When the Tata Nano, a stripped-down minicar priced at around $2,000, was introduced in 2009, it was marketed as a car that would transform the way aspiring consumers in India and other developing countries got around.
But the low-cost automotive revolution fizzled. Selling poorly at home and with exports drying up, the Nano has become a cautionary tale of misplaced ambitions and a drag on sales and profit at Tata Motors Ltd. 500570.BY +1.34% , India’s fourth-largest auto maker and the owner of Jaguar and Land Rover luxury vehicles.
It turns out that those climbing into India’s middle class want cheap cars, but they don’t want cars that seem cheap—and are willing to pay more than Tata reckoned for a vehicle that has a more upmarket image.
Now, Nano is trying remake the “people’s car,” into the “cool people’s car.” It has given the car itself a face-lift, adding a stereo, hubcaps and chrome trim, raised the price and started a new marketing campaign to give it more cachet.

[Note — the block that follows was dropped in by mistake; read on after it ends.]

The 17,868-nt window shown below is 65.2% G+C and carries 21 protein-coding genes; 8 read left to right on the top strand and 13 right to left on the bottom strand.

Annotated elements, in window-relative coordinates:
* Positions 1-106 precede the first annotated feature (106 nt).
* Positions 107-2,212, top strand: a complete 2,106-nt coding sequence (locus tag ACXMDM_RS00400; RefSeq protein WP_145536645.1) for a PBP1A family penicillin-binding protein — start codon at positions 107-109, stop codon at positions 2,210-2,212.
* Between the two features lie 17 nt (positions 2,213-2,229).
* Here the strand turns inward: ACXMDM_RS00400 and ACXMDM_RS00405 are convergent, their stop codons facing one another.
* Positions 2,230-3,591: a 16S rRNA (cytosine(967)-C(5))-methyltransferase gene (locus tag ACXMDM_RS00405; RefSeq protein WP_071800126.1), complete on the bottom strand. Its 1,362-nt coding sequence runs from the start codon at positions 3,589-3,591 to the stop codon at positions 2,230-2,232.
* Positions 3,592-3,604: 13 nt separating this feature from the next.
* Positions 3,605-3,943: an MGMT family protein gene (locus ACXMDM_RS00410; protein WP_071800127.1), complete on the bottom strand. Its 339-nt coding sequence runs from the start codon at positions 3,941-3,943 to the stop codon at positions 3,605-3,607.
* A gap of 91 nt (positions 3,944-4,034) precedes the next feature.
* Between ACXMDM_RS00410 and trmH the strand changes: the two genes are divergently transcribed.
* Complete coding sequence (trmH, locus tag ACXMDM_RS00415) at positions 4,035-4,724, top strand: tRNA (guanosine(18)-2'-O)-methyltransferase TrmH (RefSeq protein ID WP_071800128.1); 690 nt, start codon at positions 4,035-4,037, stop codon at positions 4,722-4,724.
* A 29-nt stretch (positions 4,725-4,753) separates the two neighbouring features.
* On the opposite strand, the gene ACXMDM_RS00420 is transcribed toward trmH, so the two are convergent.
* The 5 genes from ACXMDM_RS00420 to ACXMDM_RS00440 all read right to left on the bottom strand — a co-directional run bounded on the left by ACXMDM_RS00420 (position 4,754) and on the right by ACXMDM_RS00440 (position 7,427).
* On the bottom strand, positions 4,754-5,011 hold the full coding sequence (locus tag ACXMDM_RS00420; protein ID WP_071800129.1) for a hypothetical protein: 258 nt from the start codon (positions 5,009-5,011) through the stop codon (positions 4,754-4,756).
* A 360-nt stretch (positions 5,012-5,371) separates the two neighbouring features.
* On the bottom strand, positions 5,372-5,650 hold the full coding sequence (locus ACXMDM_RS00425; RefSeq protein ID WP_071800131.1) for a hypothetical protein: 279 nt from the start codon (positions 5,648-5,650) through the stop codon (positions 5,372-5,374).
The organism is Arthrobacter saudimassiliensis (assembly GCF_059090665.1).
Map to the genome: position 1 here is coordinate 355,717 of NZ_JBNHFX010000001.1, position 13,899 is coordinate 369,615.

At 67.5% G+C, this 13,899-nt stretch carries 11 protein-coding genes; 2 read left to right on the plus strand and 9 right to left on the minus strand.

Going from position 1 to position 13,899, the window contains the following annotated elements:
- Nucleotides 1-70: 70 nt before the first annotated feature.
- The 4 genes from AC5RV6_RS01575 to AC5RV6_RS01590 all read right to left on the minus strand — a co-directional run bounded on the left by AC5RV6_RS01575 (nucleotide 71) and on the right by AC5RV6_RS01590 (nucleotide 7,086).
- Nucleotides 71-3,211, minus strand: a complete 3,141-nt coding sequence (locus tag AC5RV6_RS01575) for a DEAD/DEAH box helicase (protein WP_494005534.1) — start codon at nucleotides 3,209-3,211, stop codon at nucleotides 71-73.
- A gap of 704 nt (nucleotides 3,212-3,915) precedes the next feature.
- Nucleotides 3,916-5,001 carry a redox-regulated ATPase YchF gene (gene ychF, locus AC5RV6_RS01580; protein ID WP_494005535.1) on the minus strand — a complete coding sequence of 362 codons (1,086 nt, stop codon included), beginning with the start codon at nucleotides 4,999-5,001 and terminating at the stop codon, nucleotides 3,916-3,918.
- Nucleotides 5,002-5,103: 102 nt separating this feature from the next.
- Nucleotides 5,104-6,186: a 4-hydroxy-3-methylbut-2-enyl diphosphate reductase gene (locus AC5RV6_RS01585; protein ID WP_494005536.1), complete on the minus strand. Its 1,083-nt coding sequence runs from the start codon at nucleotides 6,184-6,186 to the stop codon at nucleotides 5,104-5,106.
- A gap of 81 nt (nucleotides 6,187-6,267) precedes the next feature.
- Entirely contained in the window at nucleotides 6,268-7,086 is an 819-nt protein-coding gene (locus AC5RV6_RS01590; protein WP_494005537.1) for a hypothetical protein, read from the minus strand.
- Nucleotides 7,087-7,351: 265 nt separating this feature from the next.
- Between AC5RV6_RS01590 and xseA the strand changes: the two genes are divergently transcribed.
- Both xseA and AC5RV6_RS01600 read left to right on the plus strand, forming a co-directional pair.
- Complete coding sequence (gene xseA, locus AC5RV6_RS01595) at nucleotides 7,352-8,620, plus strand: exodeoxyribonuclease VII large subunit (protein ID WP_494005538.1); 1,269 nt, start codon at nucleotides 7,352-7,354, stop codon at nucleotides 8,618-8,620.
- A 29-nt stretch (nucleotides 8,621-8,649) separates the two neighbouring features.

If the remake fails to boost sales of the Nano, a Tata mainstay, the company’s outlook could be grim. Tata Motors has been laying off workers and cutting production. Analysts say without a revival in Nano demand, Tata Motors could cut further jobs next year.
“This was the flagship product for the passenger-car market. The disappointing sales are a pretty big negative for the group,” said Anil Sharma, an analyst at IHS Automotive, an industry consulting company.